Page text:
Born Robert Emerson Clampett on May 13, 1913 in San Diego, CA to Joan and Robert Clampett, Bob and his family soon moved north to Hollywood, where at a very early age he exhibited impressive artistic ability. Not surprisingly, the young boy was also fascinated by the growing medium of film and made short movies of his own as a preteen. Puppetry was also an early hobby for Clampett who, as an adolescent, designed a crude dinosaur-like sock puppet - an early prototype of one of his greatest creations, the Sea-Sick Sea Serpent, Cecil. It was, however, illustration that he devoted the majority of his time to, and by high school, Clampett had not only managed to sell a cartoon to The Los Angeles Times, but was offered a part-time job as a cartoonist for newspaper syndicate King Features. Having furthered his art studies at the Otis Art Institute, a restless Clampett dropped out of Glendale's Hoover High School just shy of graduation. Shortly after taking on a job at his aunt's doll-making company, he suggested she sell likenesses of Disney's popular Mickey Mouse cartoon character. Nothing if not ambitious, not only did the teenage Clampett design the doll, but personally secured Walt Disney's permission to license the character and helped facilitate the business deal to sell the toys between his aunt and Disney.
Despite this early success in the toy business, it was the medium of the doll's inspiration - animation - that truly captured the imagination of the 17-year-old. After submitting one of his shorts to animation producer Leon Schlesinger, he was hired on as an assistant animator with Harman-Ising Studios in 1931. Clampett's first contribution came on the inaugural "Merrie Melodies" cartoon for Warner Bros., "Lady, Play Your Mandolin!" (1931). Working under the guidance of Friz Freleng, Clampett began animating more regularly and remained with Warner after Hugh Harman and Rudolph Ising departed over budget disputes with the notoriously penny-pinching Schlesinger. The first of Clampett's lasting contributions came with the character Porky Pig, who made his debut in the short "I Haven't Got a Hat" (1935). Encouraged by his success, the young animator began offering story ideas as well and was eventually teamed with Tex Avery, with whom he collaborated in a ramshackle building on the WB lot, affectionately referred to as "termite terrace." This team, soon joined by Chuck Jones, Virgil Ross and others, quickly developed a unique, free-wheeling style which quickly evolved into the signature look for Warner Bros. animation.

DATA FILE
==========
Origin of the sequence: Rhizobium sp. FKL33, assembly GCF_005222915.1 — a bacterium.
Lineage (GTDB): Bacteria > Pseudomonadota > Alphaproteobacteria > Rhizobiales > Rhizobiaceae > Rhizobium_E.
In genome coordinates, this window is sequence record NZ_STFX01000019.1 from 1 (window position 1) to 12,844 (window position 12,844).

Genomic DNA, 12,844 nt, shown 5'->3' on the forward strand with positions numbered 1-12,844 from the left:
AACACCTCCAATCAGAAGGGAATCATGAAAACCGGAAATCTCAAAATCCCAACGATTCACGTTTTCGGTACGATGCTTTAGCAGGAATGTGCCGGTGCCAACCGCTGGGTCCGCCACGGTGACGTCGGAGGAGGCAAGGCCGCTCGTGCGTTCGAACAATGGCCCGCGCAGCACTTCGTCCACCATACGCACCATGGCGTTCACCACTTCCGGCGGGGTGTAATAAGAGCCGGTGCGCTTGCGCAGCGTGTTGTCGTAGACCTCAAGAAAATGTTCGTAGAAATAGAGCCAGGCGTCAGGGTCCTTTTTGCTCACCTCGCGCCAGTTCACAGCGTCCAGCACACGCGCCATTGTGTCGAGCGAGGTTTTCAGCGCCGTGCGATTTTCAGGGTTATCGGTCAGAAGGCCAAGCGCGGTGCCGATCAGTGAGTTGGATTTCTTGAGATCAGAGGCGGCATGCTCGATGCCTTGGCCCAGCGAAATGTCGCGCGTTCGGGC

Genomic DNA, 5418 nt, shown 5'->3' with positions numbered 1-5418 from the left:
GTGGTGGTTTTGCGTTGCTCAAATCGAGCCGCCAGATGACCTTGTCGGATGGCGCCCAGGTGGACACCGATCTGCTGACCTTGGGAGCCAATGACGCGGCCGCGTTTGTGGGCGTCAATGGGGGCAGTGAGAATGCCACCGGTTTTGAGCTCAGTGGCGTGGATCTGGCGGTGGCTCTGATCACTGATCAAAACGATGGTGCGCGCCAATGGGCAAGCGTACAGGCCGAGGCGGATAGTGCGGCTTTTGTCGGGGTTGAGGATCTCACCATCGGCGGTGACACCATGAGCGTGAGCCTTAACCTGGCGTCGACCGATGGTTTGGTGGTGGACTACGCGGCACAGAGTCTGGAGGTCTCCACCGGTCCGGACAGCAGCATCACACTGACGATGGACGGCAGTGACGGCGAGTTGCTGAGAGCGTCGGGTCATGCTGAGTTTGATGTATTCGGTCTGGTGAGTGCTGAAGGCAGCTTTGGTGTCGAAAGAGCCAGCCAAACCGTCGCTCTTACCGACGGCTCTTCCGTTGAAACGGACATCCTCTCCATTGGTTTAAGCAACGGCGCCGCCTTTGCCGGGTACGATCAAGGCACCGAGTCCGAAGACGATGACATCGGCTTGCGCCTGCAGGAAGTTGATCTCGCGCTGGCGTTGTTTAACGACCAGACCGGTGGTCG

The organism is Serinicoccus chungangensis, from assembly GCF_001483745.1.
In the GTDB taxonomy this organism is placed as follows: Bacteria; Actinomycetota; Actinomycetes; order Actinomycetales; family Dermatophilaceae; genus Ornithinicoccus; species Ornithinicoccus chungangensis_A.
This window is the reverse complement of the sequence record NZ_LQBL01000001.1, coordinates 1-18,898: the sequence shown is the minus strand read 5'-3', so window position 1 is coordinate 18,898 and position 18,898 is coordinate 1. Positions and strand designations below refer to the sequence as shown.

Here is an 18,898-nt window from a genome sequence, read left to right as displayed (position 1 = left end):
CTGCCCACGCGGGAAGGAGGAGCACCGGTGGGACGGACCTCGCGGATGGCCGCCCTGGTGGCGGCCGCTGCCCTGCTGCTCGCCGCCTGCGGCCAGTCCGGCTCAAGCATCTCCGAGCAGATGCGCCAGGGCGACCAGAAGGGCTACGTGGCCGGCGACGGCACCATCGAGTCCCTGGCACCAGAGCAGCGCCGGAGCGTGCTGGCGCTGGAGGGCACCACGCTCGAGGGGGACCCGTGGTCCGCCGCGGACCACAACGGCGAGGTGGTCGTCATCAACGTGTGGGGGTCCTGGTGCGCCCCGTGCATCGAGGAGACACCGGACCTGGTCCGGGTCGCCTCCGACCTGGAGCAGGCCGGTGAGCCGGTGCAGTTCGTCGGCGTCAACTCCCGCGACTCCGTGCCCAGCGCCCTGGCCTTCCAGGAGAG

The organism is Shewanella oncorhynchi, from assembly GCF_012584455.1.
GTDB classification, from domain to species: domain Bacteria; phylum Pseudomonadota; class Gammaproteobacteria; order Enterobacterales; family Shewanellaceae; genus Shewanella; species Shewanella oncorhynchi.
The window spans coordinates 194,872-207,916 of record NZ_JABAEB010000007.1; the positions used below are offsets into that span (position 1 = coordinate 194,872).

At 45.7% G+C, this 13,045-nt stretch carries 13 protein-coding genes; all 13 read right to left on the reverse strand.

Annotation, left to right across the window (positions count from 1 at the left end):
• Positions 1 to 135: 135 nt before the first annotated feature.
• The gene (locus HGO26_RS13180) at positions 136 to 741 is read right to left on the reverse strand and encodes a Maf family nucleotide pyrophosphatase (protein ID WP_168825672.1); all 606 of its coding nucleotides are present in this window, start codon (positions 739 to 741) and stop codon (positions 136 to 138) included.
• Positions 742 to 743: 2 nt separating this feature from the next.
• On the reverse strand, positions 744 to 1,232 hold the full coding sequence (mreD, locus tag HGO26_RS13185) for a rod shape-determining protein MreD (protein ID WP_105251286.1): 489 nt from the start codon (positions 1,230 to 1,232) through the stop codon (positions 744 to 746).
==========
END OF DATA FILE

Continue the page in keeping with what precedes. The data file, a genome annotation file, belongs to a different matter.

Promoted to director by Schlesinger in 1936, Clampett debuted with an animated sequence in the Joe E. Brown comedy "When's Your Birthday" (1937) and the Porky Pig short "Porky's Badtime Story" (1937). Excelling in his new role and taking full advantage of the creative freedom offered by Warner Bros., Clampett collaborated with Avery on "Porky's Duck Hunt" (1937), which featured the frenetic waterfowl Daffy Duck for the first time. Influenced by surrealist painters such as Salvador Dali, Clampett experimented with an increasingly bizarre, violent, dream-like aesthetic, epitomized by the hugely influential cartoon "Porky in Wackyland" (1938). Universally recognized as one of the greatest of all time and later deemed "culturally significant" by the United States Library of Congress, it follows Porky Pig as he tracks a Do-Do Bird across an ever-shifting, surrealistic landscape. Clampett continued to push the creative envelope - infusing pop-culture and literary references into the proceedings - with such memorable shorts as "The Hep Cat" (1942), until he ultimately departed Warner Bros. after his un-credited directorial work on "The Big Snooze" (1946). Whether pushed out due to what some perceived as an overabundance of ego, or having left out of a desire for more creative freedom, nearly all agreed that Clampett had been at the height of his artistic powers as an animator during those final years with Warner Bros.